FAQ

6. Which water should be used for the heating system?

The question related to the required properties of heating water is asked very frequently. Quality of water affects the run and service life of the entire heating system. In most cases, drinking water is used as the filling medium. But the fact that it is classified as drinking water does not guarantee its suitability for heating systems. Hardness, acidity, content of salts and solved gases are important parameters.

Hardness of water is related to the geological bedrock and soil conditions. At higher altitudes, with granite bedrock, water is softer; at lower altitudes it is harder thanks to limestone rocks. Hardness of water is determined by the content of calcium and magnesium salts in water. During operation of the system, just these salts form insoluble carbonates - scale on heat exchange surfaces of boilers. Usually, these are boiler heat exchangers. The layer of scale can grow on these surfaces and after a period of time, it is peeled and spread to the system, where it can cause clogging of individual valves. This results not only in reduction of boiler power output, but also in gradual putting of control valves out of operation. Moreover, during formation of scale, carbon dioxide is released to water that acts corrosively and at the same time enriches the system with undesired gases. This system must be continuously replenished with additional water. This cycle of replenishment and clogging of the system with scale results in congestion of the heat exchanger or valves.

Hardness of water is determined, for example in the German hardness scale (°d or dH°). On packages of washing powders, it is often divided to 4 degrees as follows:

10 - 7 °dsoft
27 - 14 °dmedium hard
314 - 21 °dhard
4over 21 °dvery hard

Hardness of water in Slovakia usually ranges from 5 °d to 35 °d.

Water with hardness that does not exceed 5,6 °d is suitable for heating systems. Other corresponding units can be stated for comparison:

German °d French °f English °e American gr / gal mmol / liter
5,6 10,0 7,0 5,8 1,0

The value of water hardness should be also given to you by your supplier of drinking water. But it is questionable, how reliable this data will be. Therefore it is always more certain to measure hardness of used water directly at the site. Hardness of water can be measured preliminary using the testing kits for aquarists. They can be based on indication papers or on special preparations (methyl orange) that are added to the sample of liquid in drops until it changes its color. Each drop represents for example 1°d. However, we recommend that water should be treated by the specialist. It is always cheaper than to pay later for remedy of the damages to the system.

The important factor affecting corrosion resistance of the heating system is acidity - pH. Thanks to instability of chemical bonds of water, its chemical composition can be changes under certain conditions, and in this way its acidity can be changed, too. Neutral water has value of pH = 7. The lower the pH value, the more acid water is and on the contrary, the higher the pH value, water is more alkaline. For heating water, it is necessary to adjust the pH value according to resistance of the materials used in the heating system. The pH value can be measured for example using the indication papers.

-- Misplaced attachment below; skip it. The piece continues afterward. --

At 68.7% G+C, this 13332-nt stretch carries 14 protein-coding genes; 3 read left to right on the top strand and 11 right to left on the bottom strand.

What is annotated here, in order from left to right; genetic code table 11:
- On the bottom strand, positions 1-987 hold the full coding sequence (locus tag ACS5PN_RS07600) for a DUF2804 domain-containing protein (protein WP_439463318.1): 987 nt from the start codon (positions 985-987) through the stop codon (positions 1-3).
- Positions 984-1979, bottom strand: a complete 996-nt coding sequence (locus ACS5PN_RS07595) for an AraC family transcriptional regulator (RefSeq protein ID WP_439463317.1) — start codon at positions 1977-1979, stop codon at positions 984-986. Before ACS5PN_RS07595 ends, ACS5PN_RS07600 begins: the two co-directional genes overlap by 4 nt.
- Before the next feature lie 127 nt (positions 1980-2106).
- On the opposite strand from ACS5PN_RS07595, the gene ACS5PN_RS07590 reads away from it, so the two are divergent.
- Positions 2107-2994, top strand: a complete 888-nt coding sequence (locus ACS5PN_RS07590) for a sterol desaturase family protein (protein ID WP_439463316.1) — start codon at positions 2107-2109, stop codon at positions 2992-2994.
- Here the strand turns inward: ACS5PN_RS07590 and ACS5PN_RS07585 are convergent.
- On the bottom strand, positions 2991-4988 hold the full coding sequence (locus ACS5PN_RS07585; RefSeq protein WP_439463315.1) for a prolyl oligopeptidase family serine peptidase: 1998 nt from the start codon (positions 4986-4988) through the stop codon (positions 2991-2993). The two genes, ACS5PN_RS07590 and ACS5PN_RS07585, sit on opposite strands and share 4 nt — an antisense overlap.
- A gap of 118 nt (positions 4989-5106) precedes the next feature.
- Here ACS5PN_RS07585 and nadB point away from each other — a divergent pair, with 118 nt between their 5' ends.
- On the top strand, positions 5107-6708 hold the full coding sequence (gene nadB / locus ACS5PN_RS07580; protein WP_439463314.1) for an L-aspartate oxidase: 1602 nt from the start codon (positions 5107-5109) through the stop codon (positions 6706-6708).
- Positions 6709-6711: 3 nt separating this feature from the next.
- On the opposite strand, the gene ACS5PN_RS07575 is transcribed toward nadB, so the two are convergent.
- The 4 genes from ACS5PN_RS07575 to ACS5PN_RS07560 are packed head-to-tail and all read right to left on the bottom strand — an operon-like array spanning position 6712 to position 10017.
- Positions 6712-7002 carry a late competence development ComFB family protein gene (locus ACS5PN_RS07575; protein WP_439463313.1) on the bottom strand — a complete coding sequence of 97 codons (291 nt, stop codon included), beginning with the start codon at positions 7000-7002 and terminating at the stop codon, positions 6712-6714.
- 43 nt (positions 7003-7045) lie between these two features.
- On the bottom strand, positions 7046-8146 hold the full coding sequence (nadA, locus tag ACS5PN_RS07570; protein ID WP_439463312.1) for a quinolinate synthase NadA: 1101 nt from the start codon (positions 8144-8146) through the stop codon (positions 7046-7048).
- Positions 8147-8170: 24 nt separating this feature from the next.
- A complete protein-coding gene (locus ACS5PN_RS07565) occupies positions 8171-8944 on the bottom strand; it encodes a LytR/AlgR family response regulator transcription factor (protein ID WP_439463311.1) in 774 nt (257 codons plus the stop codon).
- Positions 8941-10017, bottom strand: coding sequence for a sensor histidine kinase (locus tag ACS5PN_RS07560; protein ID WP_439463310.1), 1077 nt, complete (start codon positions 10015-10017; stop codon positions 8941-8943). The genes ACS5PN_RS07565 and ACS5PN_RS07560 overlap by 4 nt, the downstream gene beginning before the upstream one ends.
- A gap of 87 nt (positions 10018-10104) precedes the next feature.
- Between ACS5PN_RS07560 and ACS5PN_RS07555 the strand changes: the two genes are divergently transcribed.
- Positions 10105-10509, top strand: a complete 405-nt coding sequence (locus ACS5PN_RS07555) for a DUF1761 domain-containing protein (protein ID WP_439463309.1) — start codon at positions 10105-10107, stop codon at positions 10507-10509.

Hodnoty tvrdosti vykurovacej vody

In spite of the fact that for the system with different materials such as steel and copper we will choose pH that is as friendly from the viewpoint of corrosion processes as possible, electrochemical corrosion can take place, for example. This is initiated by high content of salts in water that is also called salinity. Salinity, or better said mineralization expresses the sum of all salts dissolved in water. These are represented mainly by cations Na+, K+, Fe+ and by anions Cl-, SO42-.

Their content in water can be specified by conductivity. Conductivity (content of ions) is given in µS (microsiemens) and can be measured using the conduct meter. Water with conductivity up to 0,5 µS / cm is suitable for heating systems.

Gases are dissolved in water. In heating water, they are represented mainly by nitrogen, oxygen and carbon dioxide. The content of gases dissolved in water depends on its temperature and pressure. Solubility is decreased with increasing temperature and decreasing pressure. This phenomenon is obvious when opening the bottle filled with saturated beverage. Sudden drop of pressure cause the origin of carbon dioxide bubbles that were dissolved in water. In nature, water usually contains dissolved gases under atmospheric pressure, namely oxygen up to 11 mg/l and nitrogen up to 18 mg/l. Nitrogen is inert gas, but its larger quantity in the system results in disorders of circulation. Problem free concentrations of nitrogen in water must be lower than 15 mg/l. Oxygen and carbon dioxide represent the greatest threat for the heating system. These gases cause corrosion of the system. A great portion of gases can be removed from the system by deaeration. Of course, it is not possible to do it to 100%. Residual oxygen and carbon dioxide are consumed in corrosion reactions that will be stopped after certain period of time. But if oxygen continues in penetration to the system, this is the most frequent cause of corrosion of the system.
One gram of O2 will corrode 2,6 g of Fe with the origin of 4,13 g of Fe(OH)3, i.e. the rust, with simultaneous origin of 1,4.10-3 m3 of hydrogen.

Leakages of individual elements of the system, unsuitable or incorrectly designed expansion vessel, permeability of some plastic components, but mainly replenished water are the sources of oxygen penetration.

Back to FAQ